Last year more than 72,000 people in the United States died from an opioid overdose.

I knew four of them. 

They sat beside me in high school, or they played alongside me on the soccer team, or I saw their faces from across the pews at church. The way I learned of each of their deaths followed a familiar script, one with which I’m sure many of you yourselves are familiar: I’ll open up Facebook on my phone and notice their name being mentioned over and over on my timeline, usually something along the lines of “Damn, bro…this hurts…can’t believe you’re gone” or “My heart is broken…heaven just got another angel today” and then—to eliminate all doubt as to what caused such an untimely death—someone will usually be blunt and say the words that we are all thinking, the same words that are also repeated over and over in Beth Macy’s new book Dopesick: Dealers, Doctors, and the Drug Company that Addicted America.

Those words are: “F*** Opioids!!!!!!”

Allow me to admit, I have already broken one of my cardinal rules for writing book reviews, which is to never use the first person. Admittedly, a book review is by design a subjective matter, the thoughts and opinions of myself the critic—of me—but I always felt that this was well-understood by the reader, and therefore to further inject my own personality into the piece would just be another form of egotism.  I’d rather not be the Michael Moore of book reviews, thank you very much.

And yet I make an exception for this book, because it reads so much like a scrapbook of my own family history in Ohio, and later of my experience working as a reporter in Appalachia, where the reports of opioid overdoses that came buzzing through the police scanner in our newsroom were so common as to be nothing more than background noise. Us reporters would quite literally lean our ears toward the scanner’s scratchy speakers at the report of “body found” and then, when the words, “possible overdose” sounded, we would all relax and go back to our work.  It was not even worth reporting on. 

Once a reporter joked to me that the local television news should add a new segment entitled “Opioid Deaths Daily” to be aired, say, right after the weather forecast. It would practically write itself: “alllllllllright folks, now today we’re seeing a slight increase in fentanyl overdoses, with just a light drizzle of intravenous heroin deaths…steer clear of downtown where it’s just a bit overcast thank to a late-afternoon shower of Oxycontin overdoses.”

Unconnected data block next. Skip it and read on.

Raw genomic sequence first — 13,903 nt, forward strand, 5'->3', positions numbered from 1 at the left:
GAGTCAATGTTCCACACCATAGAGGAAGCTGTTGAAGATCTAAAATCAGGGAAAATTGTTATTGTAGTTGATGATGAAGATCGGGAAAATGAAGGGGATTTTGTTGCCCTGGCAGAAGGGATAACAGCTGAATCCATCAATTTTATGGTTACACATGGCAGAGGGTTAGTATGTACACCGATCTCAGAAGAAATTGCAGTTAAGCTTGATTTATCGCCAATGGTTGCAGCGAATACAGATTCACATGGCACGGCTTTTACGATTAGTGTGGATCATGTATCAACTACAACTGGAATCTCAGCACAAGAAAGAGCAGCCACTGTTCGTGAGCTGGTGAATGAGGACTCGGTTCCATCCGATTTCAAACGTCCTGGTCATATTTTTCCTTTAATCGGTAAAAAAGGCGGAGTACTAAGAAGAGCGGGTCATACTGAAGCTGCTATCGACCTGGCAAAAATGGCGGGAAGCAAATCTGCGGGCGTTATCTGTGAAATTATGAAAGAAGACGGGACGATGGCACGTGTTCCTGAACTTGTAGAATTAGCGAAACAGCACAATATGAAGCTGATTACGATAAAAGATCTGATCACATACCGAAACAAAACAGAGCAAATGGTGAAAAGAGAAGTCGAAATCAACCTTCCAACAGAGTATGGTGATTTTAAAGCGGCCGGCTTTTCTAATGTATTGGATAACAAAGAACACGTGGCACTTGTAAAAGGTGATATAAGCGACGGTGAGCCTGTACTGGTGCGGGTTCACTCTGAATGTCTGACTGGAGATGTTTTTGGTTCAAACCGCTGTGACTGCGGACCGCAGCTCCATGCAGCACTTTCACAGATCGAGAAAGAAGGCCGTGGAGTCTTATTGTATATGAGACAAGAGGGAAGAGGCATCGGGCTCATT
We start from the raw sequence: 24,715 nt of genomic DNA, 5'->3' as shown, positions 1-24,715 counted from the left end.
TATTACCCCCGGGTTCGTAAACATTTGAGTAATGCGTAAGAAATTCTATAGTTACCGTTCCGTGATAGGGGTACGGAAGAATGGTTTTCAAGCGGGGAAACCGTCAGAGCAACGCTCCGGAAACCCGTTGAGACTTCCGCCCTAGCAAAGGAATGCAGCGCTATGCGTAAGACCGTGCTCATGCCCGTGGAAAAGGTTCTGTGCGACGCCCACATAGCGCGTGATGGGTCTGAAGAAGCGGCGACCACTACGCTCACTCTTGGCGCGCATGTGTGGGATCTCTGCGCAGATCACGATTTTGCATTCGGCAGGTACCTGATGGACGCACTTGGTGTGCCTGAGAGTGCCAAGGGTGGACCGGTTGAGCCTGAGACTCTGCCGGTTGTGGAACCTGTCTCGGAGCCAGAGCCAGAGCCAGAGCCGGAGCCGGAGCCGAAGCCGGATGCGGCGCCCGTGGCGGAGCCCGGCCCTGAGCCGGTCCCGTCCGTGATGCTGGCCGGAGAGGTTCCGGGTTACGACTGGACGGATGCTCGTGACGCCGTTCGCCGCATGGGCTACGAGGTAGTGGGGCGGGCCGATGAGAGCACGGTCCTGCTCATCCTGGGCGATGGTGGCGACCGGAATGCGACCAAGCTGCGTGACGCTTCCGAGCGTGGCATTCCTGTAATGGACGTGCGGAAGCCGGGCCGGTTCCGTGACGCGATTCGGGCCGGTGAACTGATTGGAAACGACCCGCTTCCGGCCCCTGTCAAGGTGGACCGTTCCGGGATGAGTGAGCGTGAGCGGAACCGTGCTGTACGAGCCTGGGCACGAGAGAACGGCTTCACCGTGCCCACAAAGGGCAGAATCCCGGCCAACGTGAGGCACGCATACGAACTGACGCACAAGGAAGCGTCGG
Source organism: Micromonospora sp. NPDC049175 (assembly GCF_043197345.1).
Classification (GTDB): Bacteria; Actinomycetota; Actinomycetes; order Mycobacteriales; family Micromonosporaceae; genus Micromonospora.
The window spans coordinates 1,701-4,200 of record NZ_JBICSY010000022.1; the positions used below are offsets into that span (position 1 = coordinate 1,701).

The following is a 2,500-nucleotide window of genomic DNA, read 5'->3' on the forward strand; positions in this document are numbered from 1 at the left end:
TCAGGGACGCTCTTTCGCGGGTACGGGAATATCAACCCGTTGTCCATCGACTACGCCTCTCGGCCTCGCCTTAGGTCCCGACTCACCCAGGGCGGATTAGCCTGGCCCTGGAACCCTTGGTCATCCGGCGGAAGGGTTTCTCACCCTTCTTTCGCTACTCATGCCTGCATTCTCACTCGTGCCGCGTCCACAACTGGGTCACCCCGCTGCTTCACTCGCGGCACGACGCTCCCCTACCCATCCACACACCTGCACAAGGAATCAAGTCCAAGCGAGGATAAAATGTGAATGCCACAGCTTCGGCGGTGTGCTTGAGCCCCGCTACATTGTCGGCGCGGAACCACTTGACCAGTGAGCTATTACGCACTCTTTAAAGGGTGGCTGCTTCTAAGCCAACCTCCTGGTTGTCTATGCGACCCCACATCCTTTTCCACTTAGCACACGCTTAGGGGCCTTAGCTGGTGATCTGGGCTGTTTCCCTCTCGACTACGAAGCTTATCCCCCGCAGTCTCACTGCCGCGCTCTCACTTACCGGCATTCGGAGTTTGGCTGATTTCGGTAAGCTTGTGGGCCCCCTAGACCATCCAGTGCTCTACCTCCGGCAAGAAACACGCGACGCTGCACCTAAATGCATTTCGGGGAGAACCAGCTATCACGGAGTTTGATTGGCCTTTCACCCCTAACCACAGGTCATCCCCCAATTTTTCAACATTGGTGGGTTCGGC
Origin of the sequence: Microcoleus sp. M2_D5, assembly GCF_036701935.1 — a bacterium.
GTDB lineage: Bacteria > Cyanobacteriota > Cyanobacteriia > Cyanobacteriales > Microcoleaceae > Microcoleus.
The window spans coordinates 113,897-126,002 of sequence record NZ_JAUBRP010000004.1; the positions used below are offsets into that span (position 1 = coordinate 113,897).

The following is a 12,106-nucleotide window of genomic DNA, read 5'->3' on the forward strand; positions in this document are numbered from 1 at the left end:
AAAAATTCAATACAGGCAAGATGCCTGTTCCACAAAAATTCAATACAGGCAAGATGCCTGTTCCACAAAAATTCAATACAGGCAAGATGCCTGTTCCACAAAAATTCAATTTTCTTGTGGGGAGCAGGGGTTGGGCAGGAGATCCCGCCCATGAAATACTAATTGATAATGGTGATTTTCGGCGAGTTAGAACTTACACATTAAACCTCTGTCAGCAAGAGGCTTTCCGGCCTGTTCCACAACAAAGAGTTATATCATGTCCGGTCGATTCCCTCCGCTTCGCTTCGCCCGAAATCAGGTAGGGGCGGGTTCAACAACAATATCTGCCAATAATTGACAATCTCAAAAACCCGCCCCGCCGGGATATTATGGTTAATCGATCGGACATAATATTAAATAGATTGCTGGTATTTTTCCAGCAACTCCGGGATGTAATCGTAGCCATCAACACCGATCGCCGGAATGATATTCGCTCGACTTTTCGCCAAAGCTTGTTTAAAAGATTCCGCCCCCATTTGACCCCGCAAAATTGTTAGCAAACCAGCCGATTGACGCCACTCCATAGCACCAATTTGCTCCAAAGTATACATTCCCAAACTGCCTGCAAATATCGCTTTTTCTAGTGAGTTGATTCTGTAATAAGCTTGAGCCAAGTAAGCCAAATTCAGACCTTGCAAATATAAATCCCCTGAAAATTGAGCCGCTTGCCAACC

That we made jokes about it was by no means an indictment on our own sense of humanity. On the contrary: we had to do something to alleviate the chilly depression. The headlines in the papers were so damn depressing, and we, as lowly beat reporters, were the ones tasked with writing them—the ones tasked with knocking on the doors of parents who had just lost children; the ones tasked with visiting the shelters where children cried for mommys and daddys who were never coming home; the ones tasked with visiting grandparents who shook their heads and stared blank-faced over the kitchen table, wondering how they were going to raise the children left orphaned to them. 

A simple search through my own paper’s back catalogue paints a picture of my time as a reporter in Southeast Ohio:

Overdose deaths up by 500 percent”—“19 overdoses in five days”—“Drugged driving rises as menace”—“Man killed, set on fire in dispute over $20”—“Why don’t drug deaths upset us more?”—“Son dies, mom hospitalized in heroin overdose”—“Bad batch of heroin leads to five deaths”—“Heroin overdose deaths hits record high”—“Overdoses claim 17 lives in the city in three months”—“Parents share last moments with their son”—“Children of an epidemic”—“How to talk about prescription drug abuse with your kids”—“Lifesaving heroin overdose drug too pricey for city”—

I could easily go on…and on…and on….and these are only just some of the headlines that showed up on the pages of the Zanesville Times Recorder, the local newspaper for which I used to be a reporter.

In my own family, too, the subject of opioid abuse is all too familiar. My mother has, in some form or another, been addicted to opioids since I was a child, and to this day the names of all the drugs prescribed to her by careless doctors roll off my tongue like an incantation: buprenorphine, OxyContin, Vicodin, Opana, Fentanyl, Exalgo, Dilaudid, Demerol, Palladone, Percocet, Percodan.